From Trenton the canal takes an eastwardly direction, following the valley of the Assanpink, to Lawrence meadows; thence by a deep cut across Lawrence meadows into the valley of Stony Brook; thence down that valley, passing about a mile south of Princeton to Millstone river; thence across the Millstone on an aquaduct of 10 arches, and 100 feet in width of water way; thence along the east side of the Millstone to Kingston, about 13 miles. This portion of the canal is level, it being the summit; in its course it passes over several streams on arches from 6 to 12 feet span. The Shabbakunk creek has three arches, of 12 feet span each.— From Kingston the canal continues along on the east side of the Millstone valley; in some places it passes so near to the river as to require a slope wall to protect the embankment; but generally it passes along at the foot of a red shell bluff which bounds that valley on the east. At 133 miles, it intersects the Raritan river, where the bluff approaches so near as to rerequire the canal to be made in the bed of the river by a high embankment, which runs along in the bed of the river to Bound Brook, about 21 miles, and which has been well protected by immense slope walls and loose stone lining; thence to Follett's farm 13 miles, it runs along in the flats. At this farm there is a dam built across the Raritan river, 8 feet high, and about 400 feet long, and connected to the high ground on the north side of the river by a guard bank raised above the highest flats. This dam was made to let in the river to assist in case of need in supplying the canal with water. From this point to New Brunswick, 43 miles, the canal has been constructed, for the most part by embankments in the bed of the river, protected by a slope wall and loose stone lining.

The basin at New Brunswick is formed by the construction of a pier in the river in front of the city, from 200 to 300 feet distant from the wharves, extending nearly a mile in length, and terminating at the steamboat wharf.

From Kingston to this place there are seven locks, overcoming an ascent of 58 feet, built of hewn granite, one at kingston, one at Griggstown, one at the mouth of the Millstone, one at Bound Brook, one at Follett's, one at the upper end of the New Brunswick basin,* and one at the outlet at New Brunswick, all of the same size as those on the other side of the summit, except the last, which is 30 feet wide, and 130 feet long between the gates, the whole length from the head to the lower end of the wings being 185 feet. There are besides several culverts over the different streams, from 6 to 20 feet space. All the mason work throughout the canal is laid in hydraulic cement. Waste weirs have been constructed throughout the line to carry off the surplus water, of which there has been a great deal during the last summer, although the business has been greater than at any previous time. The bridges are all made to turn, as before stated, for the purpose of passing masted vessels. At each bridge and lock there is a keeper's house. Basins of suitable size have been made at all the public landing places. Besides the banks before described there are guard banks about seven miles in length, constructed at an expense of $15,000 per mile.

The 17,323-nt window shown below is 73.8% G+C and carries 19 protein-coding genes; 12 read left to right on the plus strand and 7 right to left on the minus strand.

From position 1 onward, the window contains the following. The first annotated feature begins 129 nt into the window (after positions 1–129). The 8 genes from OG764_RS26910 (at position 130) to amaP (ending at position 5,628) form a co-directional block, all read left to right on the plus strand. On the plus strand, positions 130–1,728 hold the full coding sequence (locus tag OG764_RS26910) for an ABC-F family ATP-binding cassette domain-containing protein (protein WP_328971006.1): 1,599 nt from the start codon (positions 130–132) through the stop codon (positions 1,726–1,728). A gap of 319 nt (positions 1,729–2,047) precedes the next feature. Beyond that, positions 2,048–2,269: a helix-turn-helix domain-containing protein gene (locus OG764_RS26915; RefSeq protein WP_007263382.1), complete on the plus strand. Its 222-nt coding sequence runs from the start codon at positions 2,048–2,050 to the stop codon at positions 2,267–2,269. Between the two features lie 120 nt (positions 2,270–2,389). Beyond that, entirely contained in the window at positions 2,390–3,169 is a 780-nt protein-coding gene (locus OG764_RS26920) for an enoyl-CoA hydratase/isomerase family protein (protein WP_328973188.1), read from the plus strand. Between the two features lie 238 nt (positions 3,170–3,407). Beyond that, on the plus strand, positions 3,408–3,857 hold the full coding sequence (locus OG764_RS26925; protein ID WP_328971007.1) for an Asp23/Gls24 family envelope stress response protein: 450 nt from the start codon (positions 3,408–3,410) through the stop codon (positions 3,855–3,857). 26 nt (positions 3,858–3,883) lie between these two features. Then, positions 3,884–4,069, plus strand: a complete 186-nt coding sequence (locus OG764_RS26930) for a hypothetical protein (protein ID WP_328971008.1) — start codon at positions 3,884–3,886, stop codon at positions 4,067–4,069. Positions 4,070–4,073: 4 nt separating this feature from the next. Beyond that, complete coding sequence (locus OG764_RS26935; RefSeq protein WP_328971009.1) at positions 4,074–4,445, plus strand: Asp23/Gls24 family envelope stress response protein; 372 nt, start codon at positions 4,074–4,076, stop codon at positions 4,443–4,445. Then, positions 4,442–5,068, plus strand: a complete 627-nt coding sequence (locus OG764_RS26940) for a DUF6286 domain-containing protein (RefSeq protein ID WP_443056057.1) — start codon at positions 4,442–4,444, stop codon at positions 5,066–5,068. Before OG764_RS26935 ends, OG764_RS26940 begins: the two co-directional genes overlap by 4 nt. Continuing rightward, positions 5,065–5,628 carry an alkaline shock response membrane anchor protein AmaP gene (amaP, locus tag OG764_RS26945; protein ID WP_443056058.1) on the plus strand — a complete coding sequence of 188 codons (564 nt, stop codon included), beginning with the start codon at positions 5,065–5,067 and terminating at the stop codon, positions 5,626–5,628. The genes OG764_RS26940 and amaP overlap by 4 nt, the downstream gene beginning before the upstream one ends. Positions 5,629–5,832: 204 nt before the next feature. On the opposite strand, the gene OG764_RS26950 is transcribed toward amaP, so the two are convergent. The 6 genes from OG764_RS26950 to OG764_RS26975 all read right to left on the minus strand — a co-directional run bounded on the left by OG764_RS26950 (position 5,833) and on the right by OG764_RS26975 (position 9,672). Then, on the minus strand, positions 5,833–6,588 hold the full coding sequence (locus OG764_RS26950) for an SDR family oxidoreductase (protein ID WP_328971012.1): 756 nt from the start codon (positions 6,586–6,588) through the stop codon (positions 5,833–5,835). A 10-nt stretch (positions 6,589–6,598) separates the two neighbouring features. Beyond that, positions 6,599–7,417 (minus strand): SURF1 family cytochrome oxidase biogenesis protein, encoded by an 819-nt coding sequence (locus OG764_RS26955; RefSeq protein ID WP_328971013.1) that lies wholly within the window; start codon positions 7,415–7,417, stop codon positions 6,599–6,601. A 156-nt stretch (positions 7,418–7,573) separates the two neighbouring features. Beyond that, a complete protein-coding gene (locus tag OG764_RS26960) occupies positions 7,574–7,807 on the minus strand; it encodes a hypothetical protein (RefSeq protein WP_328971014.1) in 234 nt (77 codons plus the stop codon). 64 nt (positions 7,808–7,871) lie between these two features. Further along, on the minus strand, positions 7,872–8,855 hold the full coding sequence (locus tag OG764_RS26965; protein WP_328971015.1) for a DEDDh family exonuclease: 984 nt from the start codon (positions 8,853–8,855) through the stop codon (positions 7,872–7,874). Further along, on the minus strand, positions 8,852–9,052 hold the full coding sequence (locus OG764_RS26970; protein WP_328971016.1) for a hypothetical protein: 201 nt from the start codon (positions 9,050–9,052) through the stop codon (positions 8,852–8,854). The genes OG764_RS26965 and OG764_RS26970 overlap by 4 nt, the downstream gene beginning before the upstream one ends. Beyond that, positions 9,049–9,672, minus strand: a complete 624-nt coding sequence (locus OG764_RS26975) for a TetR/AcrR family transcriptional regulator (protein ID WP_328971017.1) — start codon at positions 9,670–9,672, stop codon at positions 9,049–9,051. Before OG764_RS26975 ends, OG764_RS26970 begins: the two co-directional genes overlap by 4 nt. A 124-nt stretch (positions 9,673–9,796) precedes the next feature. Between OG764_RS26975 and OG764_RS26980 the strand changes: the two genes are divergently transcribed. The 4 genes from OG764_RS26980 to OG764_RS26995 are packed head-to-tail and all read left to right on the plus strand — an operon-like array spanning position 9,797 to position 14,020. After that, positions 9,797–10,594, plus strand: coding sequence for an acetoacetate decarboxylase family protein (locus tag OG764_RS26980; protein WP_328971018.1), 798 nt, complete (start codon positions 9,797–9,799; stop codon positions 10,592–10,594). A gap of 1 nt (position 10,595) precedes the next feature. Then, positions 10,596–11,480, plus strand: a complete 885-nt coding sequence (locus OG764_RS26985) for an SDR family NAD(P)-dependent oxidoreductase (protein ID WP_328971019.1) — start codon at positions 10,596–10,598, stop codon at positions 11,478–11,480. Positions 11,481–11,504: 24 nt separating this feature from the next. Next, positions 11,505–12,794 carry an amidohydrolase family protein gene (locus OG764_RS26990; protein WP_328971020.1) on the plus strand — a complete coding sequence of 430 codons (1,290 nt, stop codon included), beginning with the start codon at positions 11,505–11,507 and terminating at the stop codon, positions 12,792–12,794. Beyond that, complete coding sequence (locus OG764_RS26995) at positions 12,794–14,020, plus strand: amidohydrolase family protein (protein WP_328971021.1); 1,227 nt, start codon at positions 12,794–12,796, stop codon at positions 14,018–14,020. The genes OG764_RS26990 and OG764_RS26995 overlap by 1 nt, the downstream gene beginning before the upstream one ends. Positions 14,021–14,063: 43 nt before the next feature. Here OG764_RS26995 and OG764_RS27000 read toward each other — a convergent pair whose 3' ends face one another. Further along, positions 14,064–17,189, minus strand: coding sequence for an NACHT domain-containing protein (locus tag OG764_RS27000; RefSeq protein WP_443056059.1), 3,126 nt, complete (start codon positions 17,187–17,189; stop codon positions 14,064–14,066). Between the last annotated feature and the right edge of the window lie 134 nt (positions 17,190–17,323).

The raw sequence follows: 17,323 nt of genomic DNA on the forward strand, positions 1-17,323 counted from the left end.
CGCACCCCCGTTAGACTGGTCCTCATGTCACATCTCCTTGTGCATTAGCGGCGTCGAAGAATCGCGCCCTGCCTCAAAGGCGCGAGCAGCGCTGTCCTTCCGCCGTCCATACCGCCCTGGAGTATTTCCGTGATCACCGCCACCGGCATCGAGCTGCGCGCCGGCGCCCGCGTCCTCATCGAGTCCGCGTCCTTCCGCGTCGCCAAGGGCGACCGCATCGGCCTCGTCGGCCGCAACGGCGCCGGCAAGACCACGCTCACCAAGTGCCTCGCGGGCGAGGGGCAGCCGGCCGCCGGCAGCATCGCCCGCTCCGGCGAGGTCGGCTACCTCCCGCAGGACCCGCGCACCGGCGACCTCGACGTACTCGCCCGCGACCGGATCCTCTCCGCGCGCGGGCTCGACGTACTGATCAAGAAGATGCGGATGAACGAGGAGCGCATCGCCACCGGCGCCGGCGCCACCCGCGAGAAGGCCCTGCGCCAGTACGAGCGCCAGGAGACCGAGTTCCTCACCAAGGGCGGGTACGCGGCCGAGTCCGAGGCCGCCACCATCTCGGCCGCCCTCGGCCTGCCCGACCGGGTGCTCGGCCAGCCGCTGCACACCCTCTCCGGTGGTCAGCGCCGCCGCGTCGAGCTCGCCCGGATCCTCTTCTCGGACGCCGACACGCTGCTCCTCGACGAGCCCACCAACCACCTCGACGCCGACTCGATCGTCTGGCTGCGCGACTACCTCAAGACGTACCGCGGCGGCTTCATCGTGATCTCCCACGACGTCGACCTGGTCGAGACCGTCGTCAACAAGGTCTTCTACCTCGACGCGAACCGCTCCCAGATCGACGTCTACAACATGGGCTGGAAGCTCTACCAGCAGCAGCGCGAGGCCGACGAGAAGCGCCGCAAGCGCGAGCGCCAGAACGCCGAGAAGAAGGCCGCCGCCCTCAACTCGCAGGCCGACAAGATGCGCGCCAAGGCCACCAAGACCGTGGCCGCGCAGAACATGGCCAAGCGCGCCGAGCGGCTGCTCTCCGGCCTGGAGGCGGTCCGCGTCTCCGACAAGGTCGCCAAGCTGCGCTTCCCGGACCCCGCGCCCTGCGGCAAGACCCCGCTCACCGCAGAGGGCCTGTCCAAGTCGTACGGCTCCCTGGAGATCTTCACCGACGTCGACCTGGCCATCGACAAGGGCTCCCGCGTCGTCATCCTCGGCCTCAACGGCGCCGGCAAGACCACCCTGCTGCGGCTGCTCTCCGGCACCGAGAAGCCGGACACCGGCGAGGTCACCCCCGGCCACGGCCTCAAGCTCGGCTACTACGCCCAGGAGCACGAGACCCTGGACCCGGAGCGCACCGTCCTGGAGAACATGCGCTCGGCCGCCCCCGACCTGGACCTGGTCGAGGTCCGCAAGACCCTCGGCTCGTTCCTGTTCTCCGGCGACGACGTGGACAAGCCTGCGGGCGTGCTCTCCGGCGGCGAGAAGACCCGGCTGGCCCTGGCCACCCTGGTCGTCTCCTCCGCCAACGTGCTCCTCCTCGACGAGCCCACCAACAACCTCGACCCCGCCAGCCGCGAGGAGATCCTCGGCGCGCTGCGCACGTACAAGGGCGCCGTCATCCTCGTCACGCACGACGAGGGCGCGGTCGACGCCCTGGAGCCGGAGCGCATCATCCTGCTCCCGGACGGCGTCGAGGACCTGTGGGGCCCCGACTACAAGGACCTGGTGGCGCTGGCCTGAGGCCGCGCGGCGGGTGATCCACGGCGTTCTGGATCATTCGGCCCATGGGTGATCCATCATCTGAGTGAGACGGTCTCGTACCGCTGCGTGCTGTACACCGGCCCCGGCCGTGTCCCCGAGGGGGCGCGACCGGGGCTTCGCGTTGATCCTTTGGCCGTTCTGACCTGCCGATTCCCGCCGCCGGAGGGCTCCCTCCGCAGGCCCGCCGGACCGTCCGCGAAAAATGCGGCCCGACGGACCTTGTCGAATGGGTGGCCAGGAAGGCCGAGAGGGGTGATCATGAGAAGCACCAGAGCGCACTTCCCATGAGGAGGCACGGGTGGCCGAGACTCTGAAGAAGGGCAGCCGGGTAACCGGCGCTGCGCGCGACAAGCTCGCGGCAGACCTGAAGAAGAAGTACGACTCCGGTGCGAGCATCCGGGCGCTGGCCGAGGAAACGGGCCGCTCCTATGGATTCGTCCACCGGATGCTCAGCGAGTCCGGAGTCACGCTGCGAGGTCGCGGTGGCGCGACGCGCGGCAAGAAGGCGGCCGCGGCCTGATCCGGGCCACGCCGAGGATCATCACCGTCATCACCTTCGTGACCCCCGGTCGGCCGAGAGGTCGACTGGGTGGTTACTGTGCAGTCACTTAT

At this lock, the works have been so arranged as to be able to use the surplus water to drive machinery. At the ordinary suminer height of the Raritan, the whole of its waters can be turned into the canal, and used here with a fall of fourteen feet.


SECTION I-From South Amboy to Bordentown depot, distance thirtyfive miles.

This road was commenced to be graded in December, 1830. It is graded 15 feet in width, at the grade of the road; ditches 3 feet deep, 18 inches in width at the bottom, and 11 feet in width at the top, level of grade.— From Hightstown to Gravel Hill, a distance of five and a half miles, the road is graded 25 feet in width, for a double track of rails. The foundation of this road is formed by two continuous trenches, three feet in width, and one foot in depth, being filled with broken stone; over these trenches a roller, weighing three tons, was passed a number of times, until the whole was a solid mass.